When designing startup files, you should keep the user in mind. If you are the only user on a machine, you don't have much to worry about — if you make an error, you're the only one affected, and it's easy enough to fix. However, if your new startup files are to be the defaults for all new users on a machine or network, or if you think that someone might copy your files for use on a different machine, your task becomes considerably more difficult. If you make an error in a startup file for ten users, you might end up fixing this error ten times. That's annoying, to say the least.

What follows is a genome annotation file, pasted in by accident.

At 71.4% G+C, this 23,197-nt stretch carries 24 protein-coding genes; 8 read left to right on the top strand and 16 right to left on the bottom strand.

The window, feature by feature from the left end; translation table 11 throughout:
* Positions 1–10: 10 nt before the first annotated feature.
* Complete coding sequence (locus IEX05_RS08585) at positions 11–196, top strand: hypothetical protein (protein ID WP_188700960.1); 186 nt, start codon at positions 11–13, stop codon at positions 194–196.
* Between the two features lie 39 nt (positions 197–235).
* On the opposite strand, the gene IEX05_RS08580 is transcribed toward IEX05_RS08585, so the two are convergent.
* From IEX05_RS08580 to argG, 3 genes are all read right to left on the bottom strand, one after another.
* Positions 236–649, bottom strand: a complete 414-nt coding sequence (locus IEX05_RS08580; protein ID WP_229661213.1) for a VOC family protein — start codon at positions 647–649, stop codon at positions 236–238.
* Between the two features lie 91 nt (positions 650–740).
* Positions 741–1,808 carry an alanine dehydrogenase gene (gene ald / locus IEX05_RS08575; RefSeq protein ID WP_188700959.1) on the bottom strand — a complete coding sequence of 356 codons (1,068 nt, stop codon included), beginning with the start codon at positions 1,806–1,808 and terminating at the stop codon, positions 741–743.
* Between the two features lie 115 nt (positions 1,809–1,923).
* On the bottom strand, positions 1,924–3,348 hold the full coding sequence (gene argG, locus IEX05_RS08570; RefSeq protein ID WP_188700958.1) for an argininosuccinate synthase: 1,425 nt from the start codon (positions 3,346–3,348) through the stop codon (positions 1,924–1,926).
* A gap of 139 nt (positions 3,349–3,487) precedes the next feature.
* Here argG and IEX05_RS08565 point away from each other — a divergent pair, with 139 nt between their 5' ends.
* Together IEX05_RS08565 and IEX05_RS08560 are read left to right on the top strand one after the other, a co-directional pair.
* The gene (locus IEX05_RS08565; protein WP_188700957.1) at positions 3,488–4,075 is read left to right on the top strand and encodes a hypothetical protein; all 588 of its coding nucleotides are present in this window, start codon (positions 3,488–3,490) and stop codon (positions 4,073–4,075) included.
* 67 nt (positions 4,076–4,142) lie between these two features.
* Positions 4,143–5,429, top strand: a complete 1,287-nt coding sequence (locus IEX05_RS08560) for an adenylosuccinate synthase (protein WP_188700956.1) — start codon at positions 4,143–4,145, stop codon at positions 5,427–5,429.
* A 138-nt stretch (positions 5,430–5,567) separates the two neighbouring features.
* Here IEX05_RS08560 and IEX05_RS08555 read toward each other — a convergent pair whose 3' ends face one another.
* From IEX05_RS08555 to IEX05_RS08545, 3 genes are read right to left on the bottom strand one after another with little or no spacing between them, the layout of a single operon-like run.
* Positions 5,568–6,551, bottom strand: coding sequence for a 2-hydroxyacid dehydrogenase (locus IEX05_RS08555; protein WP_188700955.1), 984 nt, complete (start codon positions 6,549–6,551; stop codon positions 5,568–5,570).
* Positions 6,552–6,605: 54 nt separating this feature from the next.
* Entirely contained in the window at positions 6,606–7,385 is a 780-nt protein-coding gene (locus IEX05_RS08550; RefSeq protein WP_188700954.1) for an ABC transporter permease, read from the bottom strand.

There are two essential goals to keep in mind when creating startup files for other users:
Simplicity Keep the number of startup files small, and keep the files as small and simple as possible so that they are easy to modify but hard to break. Each item in a startup file is just one more thing that can break.
Readability Use many comments in the files, so that the users get a good picture of what each part of a file does.